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Market wrong-footed on rate hike expectations

Market wrong-footed on rate hike expectations

As expected the Bank of England held the interest rate at the record-low levels of 0.25%. Despite some expectations for further dissent amongst the rate-setting committee McCafferty and Saunders remain the only two calling for higher rates.

The accompanying statement contained some hawkish rhetoric with perhaps the most telling line revealing that all Monetary Policy Committee (MPC) members think that rate hikes will be faster than the current market pricing and this has provided the catalyst for a sharp move higher in the Pound. In short: All of the MPC believe rate hikes will be faster than the market thinks, early Q3 data stronger than committee anticipated in August report. Recent developments reinforce belief slack to disappear more rapidly than expected and underlying pay growth has showing signs of recovery, albeit still modest. There remains considerable risk to the economic outlook. All on MPC agree rise in Bank rate should be ‘gradual’ and ‘limited’. Overall, UK weighted world GDP growth in Q2 slightly stronger than expected by MPC.

The Pound surged higher immediately following the announcement, with a jump back up towards a 12 month high against the US Dollar. The appreciation has weighed on some stock however with the FTSE 100 tumbling to its lowest level of the day in the immediate reaction to the release.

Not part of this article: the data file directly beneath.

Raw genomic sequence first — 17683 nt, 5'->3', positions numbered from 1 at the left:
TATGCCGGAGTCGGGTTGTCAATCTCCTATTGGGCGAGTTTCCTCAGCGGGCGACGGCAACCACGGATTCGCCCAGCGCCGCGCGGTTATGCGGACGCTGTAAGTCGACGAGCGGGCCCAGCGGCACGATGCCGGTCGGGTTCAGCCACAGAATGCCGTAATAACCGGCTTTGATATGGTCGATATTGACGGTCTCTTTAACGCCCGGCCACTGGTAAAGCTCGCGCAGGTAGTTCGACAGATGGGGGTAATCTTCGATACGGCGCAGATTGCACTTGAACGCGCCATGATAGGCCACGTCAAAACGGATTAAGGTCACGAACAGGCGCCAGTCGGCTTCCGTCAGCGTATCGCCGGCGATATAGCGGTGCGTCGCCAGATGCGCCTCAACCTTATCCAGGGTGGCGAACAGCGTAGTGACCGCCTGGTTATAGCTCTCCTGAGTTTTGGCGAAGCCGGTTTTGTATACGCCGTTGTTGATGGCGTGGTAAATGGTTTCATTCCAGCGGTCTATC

US consumer prices rose 0.4% in August compared with consensus forecasts of 0.3%. This was the largest increase since February and the year-on-year rate increased to 1.9% from 1.7%. Core prices increased 0.2% for the month which was in line with market expectations and the annual rate remained at 1.7%. Underlying services-sector inflation was running at 2.5% which should bolster Federal Reserve confidence that inflation will move to the 2% area, especially as the weaker Dollar will put upward pressure on import prices over the next few months.

There was a further adjustment in Fed Funds futures with the potential for a further interest rate this year moving back towards 50% from below 30% last week and the shift in expectations provided net US currency support.

The Dollar gained ground after the CPI data. Markets will monitor the US retail sales data on Friday with expectations of solid underlying gains, but only a limited headline advance


Today rounds off a quiet week for the Euro with some data out this morning with regards to the European Union’s Trade Balance for July. This data is the balance between exports and imports of total goods and services. That said, this data will have little effect on Euro sentiment unless there is a large deviant from consensus.

What will be watched closely for the Euro over the next coming weeks is the German election on 24th September. Angela Merkel is still on track to maintain her position in office, stretching her stint to her fourth consecutive term as polls have changed little since the TV debate. We continue to see another grand coalition of the The Christian Democratic Union (CDU) led by Merkel and The Social Democratic Party (SPD) as the most likely outcome.

Data To Watch
09:15am EUR ECB’s Lautenschläger Speech,
11:00am EUR Trade Balance n.s.a. (Jul), Trade Balance s.a. (Jul), Labour cost (Q2), 01:30pm USD Retail Sales ex Autos (MoM) (Aug), Retail Sales control group (Aug), Retail Sales (MoM) (Aug),
02:15pm USD Industrial Production (MoM) (Aug), Capacity Utilization (Aug),
06:00pm USD Baker Hughes US Oil Rig Count,






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